Project Euler

euler badge
I’ve just started using Project Euler to give myself the kick up the backside I’ve been looking for to finally get me to learn programming. I’ve settled for Python as my language of choice since I wanted to start with something I had absolutely zero experience in. If I’d attempted it in BASIC, Javascript or PHP I would have solved the first two a little quicker (not that I’m at all proficient in any of those three), but I wanted to see how I would do from scratch.

If we list all the natural numbers below 10 that are multiples of 3 or 5, we get 3, 5, 6 and 9. The sum of these multiples is 23.

Find the sum of all the multiples of 3 or 5 below 1000.

Problem 1 is really simple, in theory and I thought it would take me no more than half an hour to write a program to solve it in Python. However, I am completely unfamiliar with the syntax of Python and because I’m not a real programmer I didn’t really know what the proper names were for the sorts of things I wanted my program to do. I tried Googling for some documentation that would help me get my head around arrays in Python, and came up with some stuff about ‘lists’, which the BASIC part of my brain had trouble accepting…anyway, I cracked it after a few hours with a rather inelegant brute force method.

The thing I really like, apart from the excitement of typing in the answer and waiting to find out if it’s accurate, is the solution forum afterwards, where previous solvers share their method. I have found after solving problems 1 and 2 that it’s not only my knowledge of Python that limits my solutions, but my knowledge of Maths! I think I’ll learn a lot about maths and number theory as a result of this, which isn’t bad since I just wanted to learn Python.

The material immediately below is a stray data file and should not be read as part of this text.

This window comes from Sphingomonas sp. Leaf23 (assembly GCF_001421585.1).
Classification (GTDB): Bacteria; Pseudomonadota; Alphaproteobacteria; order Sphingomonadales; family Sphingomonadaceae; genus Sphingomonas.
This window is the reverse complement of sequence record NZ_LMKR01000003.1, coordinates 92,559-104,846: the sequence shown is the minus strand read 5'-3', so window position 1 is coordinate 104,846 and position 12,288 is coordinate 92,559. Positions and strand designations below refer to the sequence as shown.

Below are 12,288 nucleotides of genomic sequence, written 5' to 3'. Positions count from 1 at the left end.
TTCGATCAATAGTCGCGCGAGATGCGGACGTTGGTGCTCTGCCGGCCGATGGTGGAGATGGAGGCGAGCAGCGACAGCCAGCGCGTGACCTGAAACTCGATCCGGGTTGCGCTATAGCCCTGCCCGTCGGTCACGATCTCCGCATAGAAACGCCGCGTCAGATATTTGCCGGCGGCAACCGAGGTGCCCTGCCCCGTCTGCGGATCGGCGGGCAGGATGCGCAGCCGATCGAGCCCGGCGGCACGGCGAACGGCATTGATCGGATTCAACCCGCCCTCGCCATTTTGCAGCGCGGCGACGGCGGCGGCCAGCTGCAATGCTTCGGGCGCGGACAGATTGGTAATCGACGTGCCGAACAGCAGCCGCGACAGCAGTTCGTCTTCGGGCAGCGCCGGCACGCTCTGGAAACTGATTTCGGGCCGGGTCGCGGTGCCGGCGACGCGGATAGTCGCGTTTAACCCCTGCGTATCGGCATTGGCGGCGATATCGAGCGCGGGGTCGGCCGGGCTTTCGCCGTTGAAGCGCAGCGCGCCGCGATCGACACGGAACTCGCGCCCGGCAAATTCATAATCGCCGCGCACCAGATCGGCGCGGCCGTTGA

Problem 3 is all about factorizing primes, of which I know nothing, so I think this one will take a little longer for me to crack. But I’m really enjoying learning something new. It is also confirming my suspicions about the way kids learn best (well, kids like me, anyway). I’m desperate to earn my level one badge, which is gained after one solves 25 problems. Also, that little public badge that proudly claims I’ve solved 2 so far is quite nice too!

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Project Euler

2 thoughts on “Project Euler

  1. In Python:

    limit = 1000
    
    sum = 0
    for i in range (1, limit):
       if i % 3 == 0 or i % 5 == 0:
          sum = sum + i
    
    print sum

    In Yabasic:

    limit = 1000
    
    sum = 0
    for i = 1 to limit - 1
       if i % 3 = 0 or i % 5 = 0 then
          sum = sum + i
       endif
    next
    
    print sum

    Sorry, I couldn’t resist.

    Ah, you’re finally learning Python! 🙂

    1. Thanks, Tom. My method was much clumsier than that, since I didn’t know how to use for or range, so I hacked something together putting all of the numbers that met the criteria in an array (which I still don’t know the pythonesque name for…list? stack?) and then running a sum function on that array.

      It’s an ugly piece of code, to be sure.

      My solution to problem 3 was even uglier. My laptop went beserk when I tried to get it to find all of the factors of the composite number given, so while I was waiting for the initial program to stop running, I figured out which of the factors I had were primes and found the solution that way. Really, this feels like cheating, since I never actually wrote a program that popped the right number out…but I did learn a few things about primes and composite numbers in doing so.

      You should definitely have a go at Euler…it’s great fun. I’m sure you’ll speed ahead of me in no time!

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